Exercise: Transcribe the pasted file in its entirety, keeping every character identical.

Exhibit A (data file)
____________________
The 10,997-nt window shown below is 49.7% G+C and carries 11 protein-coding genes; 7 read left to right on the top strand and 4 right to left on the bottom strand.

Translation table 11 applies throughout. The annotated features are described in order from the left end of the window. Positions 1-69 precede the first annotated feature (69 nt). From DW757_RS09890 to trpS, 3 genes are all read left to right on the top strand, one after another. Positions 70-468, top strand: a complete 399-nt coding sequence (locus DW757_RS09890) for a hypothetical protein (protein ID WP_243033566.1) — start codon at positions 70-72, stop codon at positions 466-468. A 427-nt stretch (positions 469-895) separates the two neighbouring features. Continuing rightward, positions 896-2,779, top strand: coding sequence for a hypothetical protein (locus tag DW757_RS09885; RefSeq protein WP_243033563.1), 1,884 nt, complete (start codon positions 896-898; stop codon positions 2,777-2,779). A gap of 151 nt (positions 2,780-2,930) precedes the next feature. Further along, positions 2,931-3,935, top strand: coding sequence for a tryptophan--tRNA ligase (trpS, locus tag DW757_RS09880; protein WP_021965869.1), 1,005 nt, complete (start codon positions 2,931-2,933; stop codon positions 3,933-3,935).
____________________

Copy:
The 10,997-nt window shown below is 49.7% G+C and carries 11 protein-coding genes; 7 read left to right on the top strand and 4 right to left on the bottom strand.

Translation table 11 applies throughout. The annotated features are described in order from the left end of the window. Positions 1-69 precede the first annotated feature (69 nt). From DW757_RS09890 to trpS, 3 genes are all read left to right on the top strand, one after another. Positions 70-468, top strand: a complete 399-nt coding sequence (locus DW757_RS09890) for a hypothetical protein (protein ID WP_243033566.1) — start codon at positions 70-72, stop codon at positions 466-468. A 427-nt stretch (positions 469-895) separates the two neighbouring features. Continuing rightward, positions 896-2,779, top strand: coding sequence for a hypothetical protein (locus tag DW757_RS09885; RefSeq protein WP_243033563.1), 1,884 nt, complete (start codon positions 896-898; stop codon positions 2,777-2,779). A gap of 151 nt (positions 2,780-2,930) precedes the next feature. Further along, positions 2,931-3,935, top strand: coding sequence for a tryptophan--tRNA ligase (trpS, locus tag DW757_RS09880; protein WP_021965869.1), 1,005 nt, complete (start codon positions 2,931-2,933; stop codon positions 3,933-3,935).